NEXT (New Zealand) - - Health -

Kylie Al­li­son-Miller, 42, was never the ma­ter­nal type but when she and her hus­band Glenn, de­cided they were ready to try to have chil­dren, and strug­gled, she re­alised just how much she wanted a baby. “I had never changed a nappy and was very re­luc­tant to hold other peo­ple’s ba­bies.” In her late 30s she re­alised time was run­ning out and her feel­ings changed. The cou­ple tried for two years to con­ceive nat­u­rally, with­out suc­cess.

“We spoke to Fer­til­ity As­so­ci­ates and pretty much de­cided then and there we didn’t want to wait an­other 18 months on the pub­lic list so would do our own pri­vately funded IVF.”

The cost was $12,000 plus ex­tras, but Kylie wanted to get started. This turned out to be a good de­ci­sion as the ride to get­ting their gor­geous bun­dle of joy wasn’t easy.


The first har­vest of eggs was suc­cess­ful and four em­bryos were fer­tilised; two em­bryos ‘took’ and two didn’t. But the cou­ple’s hopes were dashed at the eight week scan when there was no heart­beat. They were both dev­as­tated but de­ter­mined to try again.

At that time Kylie’s name came up on the pub­lic funded list, so they were able to get the next round with­out in­cur­ring cost. They did how­ever opt to pay for new tech­nol­ogy – PGS (Pre-im­plan­ta­tion Ge­netic Screen­ing) to get an in­di­ca­tion of the vi­a­bil­ity of the em­bryos. The re­sults came back with one known ‘good’ em­bryo and one un­known. “They plugged in the good one and that didn’t take at all so we had a two-week wait fol­lowed by a neg­a­tive test. That was heart-break­ing be­cause in our heads we thought it was a known good one and this could be it.”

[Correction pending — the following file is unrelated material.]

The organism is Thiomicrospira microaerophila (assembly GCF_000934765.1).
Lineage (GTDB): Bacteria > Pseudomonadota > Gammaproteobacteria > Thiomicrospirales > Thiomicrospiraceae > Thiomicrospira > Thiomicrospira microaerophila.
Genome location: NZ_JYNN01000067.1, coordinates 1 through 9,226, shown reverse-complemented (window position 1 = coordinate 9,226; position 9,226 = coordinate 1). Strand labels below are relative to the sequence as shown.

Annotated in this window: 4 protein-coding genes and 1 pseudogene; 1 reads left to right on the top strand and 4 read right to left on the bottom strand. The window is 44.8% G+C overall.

They de­cided to try with the un­known em­bryo; it stuck but the eight week scan showed this preg­nancy had mis­car­ried too. De­spite be­ing to­tally dis­traught, they tried a third round of IVF. Again, they used PGS, which re­duced the six fer­tilised em­bryos down to two – one ‘good’ and an­other un­known. The ‘good’ em­bryo was used and af­ter two pos­i­tive preg­nancy tests they were hope­ful. “At seven weeks, we went for a scan and the doc­tor said ‘This is it!’” The cou­ple saw a heart­beat for the first time. “It was amaz­ing but I still didn’t want to get at­tached af­ter all we’d been through.”

That long-awaited heart­beat be­came the adorable Annabella. Un­der­stand­ably the cou­ple are thrilled af­ter a hellish five-year ride, made worse by liv­ing in a so­cial me­dia era. “I’d see other peo­ple plas­ter­ing pho­tos of their kids ev­ery­where and com­plain­ing on Face­book about sick kids and preg­nancy and some­times I thought ‘they don’t know what they’ve got.’”

“It’s hard when you’ve lived a life so much in control of ev­ery­thing. In control of the time you do this and the time when you do that. Then you de­cide okay, we’re going to have a baby and re­alise you have no control over what your body does at all. I also felt like peo­ple might think I’m a fail­ure be­cause we couldn’t do it un­sup­ported.” But it was all worth it.

“We just de­cided we would keep going and not give up. It was worth ev­ery cent and ev­ery bit of heart­break. For me, if the baby’s cry­ing I don’t care. If I’m sleep-de­prived I don’t care; we’re just so glad to have her here with us af­ter trying for so long.”

Af­ter five years of fer­til­ity treat­ment, Annabella was a long-awaited trea­sure.

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